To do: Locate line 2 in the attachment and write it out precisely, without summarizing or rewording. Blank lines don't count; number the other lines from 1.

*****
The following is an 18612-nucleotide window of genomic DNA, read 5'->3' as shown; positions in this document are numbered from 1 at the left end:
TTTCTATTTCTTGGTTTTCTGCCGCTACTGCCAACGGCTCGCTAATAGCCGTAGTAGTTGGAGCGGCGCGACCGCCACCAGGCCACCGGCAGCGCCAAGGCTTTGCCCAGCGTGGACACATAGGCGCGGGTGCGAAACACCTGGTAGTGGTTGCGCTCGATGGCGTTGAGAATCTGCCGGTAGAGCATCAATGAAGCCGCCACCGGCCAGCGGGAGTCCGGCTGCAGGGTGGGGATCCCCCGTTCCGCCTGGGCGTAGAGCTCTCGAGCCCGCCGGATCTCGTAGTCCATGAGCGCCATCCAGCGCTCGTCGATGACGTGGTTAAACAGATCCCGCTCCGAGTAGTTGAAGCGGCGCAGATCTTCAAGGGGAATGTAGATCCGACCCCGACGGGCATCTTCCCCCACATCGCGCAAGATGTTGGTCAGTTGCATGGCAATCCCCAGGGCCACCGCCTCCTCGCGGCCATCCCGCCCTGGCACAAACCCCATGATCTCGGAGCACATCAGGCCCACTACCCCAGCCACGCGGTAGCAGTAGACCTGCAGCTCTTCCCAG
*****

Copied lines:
TTTCTATTTCTTGGTTTTCTGCCGCTACTGCCAACGGCTCGCTAATAGCCGTAGTAGTTGGAGCGGCGCGACCGCCACCAGGCCACCGGCAGCGCCAAGGCTTTGCCCAGCGTGGACACATAGGCGCGGGTGCGAAACACCTGGTAGTGGTTGCGCTCGATGGCGTTGAGAATCTGCCGGTAGAGCATCAATGAAGCCGCCACCGGCCAGCGGGAGTCCGGCTGCAGGGTGGGGATCCCCCGTTCCGCCTGGGCGTAGAGCTCTCGAGCCCGCCGGATCTCGTAGTCCATGAGCGCCATCCAGCGCTCGTCGATGACGTGGTTAAACAGATCCCGCTCCGAGTAGTTGAAGCGGCGCAGATCTTCAAGGGGAATGTAGATCCGACCCCGACGGGCATCTTCCCCCACATCGCGCAAGATGTTGGTCAGTTGCATGGCAATCCCCAGGGCCACCGCCTCCTCGCGGCCATCCCGCCCTGGCACAAACCCCATGATCTCGGAGCACATCAGGCCCACTACCCCAGCCACGCGGTAGCAGTAGACCTGCAGCTCTTCCCAG